PresenterWani Javed Iqbal - Dr. B.R. Ambedkar University Delhi (AUD), New Delhi, School of Law, Governance & Citizenship, New Delhi, India
Panel36 – Interrogating Deviance and ‘Crime’ in Colonial and Postcolonial South Asia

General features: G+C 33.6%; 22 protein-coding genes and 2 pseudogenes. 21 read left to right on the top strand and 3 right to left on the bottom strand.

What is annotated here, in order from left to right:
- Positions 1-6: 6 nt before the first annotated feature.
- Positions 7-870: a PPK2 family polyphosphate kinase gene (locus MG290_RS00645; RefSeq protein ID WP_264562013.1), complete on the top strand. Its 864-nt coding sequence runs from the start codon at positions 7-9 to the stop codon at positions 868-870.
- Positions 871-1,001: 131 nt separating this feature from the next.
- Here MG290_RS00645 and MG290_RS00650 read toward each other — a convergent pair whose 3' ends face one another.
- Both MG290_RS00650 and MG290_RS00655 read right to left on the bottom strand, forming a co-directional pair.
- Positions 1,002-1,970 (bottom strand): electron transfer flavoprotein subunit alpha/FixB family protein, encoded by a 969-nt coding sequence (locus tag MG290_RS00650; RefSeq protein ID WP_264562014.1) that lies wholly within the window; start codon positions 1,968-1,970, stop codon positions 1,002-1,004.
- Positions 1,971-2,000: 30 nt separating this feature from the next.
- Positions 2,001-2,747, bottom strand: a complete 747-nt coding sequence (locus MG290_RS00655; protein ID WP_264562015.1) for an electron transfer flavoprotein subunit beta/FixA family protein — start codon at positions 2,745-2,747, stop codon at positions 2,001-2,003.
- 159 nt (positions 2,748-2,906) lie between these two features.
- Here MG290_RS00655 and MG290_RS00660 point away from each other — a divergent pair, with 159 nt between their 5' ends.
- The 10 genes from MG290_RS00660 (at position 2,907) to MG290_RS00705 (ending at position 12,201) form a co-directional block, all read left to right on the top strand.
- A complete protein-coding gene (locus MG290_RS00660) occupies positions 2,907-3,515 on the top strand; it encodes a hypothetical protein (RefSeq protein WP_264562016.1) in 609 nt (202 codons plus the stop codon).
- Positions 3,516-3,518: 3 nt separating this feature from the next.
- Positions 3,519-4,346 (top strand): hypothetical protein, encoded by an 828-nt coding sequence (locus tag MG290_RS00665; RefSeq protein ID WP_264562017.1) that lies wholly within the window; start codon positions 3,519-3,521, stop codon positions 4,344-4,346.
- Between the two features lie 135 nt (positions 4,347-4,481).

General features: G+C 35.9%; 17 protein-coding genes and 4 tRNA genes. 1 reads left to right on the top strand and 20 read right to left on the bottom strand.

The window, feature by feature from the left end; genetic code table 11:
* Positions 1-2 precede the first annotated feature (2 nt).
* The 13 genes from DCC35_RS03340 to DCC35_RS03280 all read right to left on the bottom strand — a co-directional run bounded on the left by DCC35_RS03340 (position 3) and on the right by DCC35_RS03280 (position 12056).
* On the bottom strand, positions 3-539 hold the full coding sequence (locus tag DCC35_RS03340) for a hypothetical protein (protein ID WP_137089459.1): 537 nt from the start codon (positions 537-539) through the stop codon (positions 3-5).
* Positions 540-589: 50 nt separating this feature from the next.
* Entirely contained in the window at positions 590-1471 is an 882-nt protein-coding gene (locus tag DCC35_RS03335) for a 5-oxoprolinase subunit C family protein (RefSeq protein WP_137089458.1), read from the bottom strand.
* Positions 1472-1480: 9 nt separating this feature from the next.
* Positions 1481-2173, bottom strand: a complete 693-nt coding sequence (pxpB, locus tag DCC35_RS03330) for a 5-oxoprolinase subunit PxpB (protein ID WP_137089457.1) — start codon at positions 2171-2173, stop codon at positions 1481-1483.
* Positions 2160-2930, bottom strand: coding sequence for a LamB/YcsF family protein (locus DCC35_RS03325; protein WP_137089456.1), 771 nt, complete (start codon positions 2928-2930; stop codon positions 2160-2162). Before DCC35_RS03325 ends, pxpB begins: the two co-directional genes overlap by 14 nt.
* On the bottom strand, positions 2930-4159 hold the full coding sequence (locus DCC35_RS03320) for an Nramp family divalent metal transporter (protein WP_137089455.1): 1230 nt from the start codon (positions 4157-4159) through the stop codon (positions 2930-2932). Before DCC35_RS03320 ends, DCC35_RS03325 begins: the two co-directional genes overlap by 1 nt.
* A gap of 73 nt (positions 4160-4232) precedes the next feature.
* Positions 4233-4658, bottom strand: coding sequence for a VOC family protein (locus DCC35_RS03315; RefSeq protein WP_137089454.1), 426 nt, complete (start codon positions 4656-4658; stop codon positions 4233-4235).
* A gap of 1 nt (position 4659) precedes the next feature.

In August 1964, police firing on protesting crowds lead to the death of seven persons in the city of Ahmedabad. The workers were protesting inflation and delay in payment of dearness allowance. Not only did the administration justify police firing, but it also created a familiar (colonial) template of criminalizing workers’ militancy by pitching issues of national interest. The paper will show that the criminalization of the militant workers’ movement in the city of Ahmedabad took place by popularising them as ‘communist agents’ and therefore fighting to establish a ‘People’s Raj.’ The media and the then ruling Congress government, both at the centre and the state declared such tendencies as infantile and propagated that they created difficulties for the country and its citizens. The paper will show that workers’ politics was extremely complicated at that time and was a direct threat to the assumed hegemony of the Congress party. Congress, now in power, did not deviate from the much-detested colonial response i.e., direct violence. However, it only naturalised it by seeking legitimacy from a section of dominant media and the inquiry commission.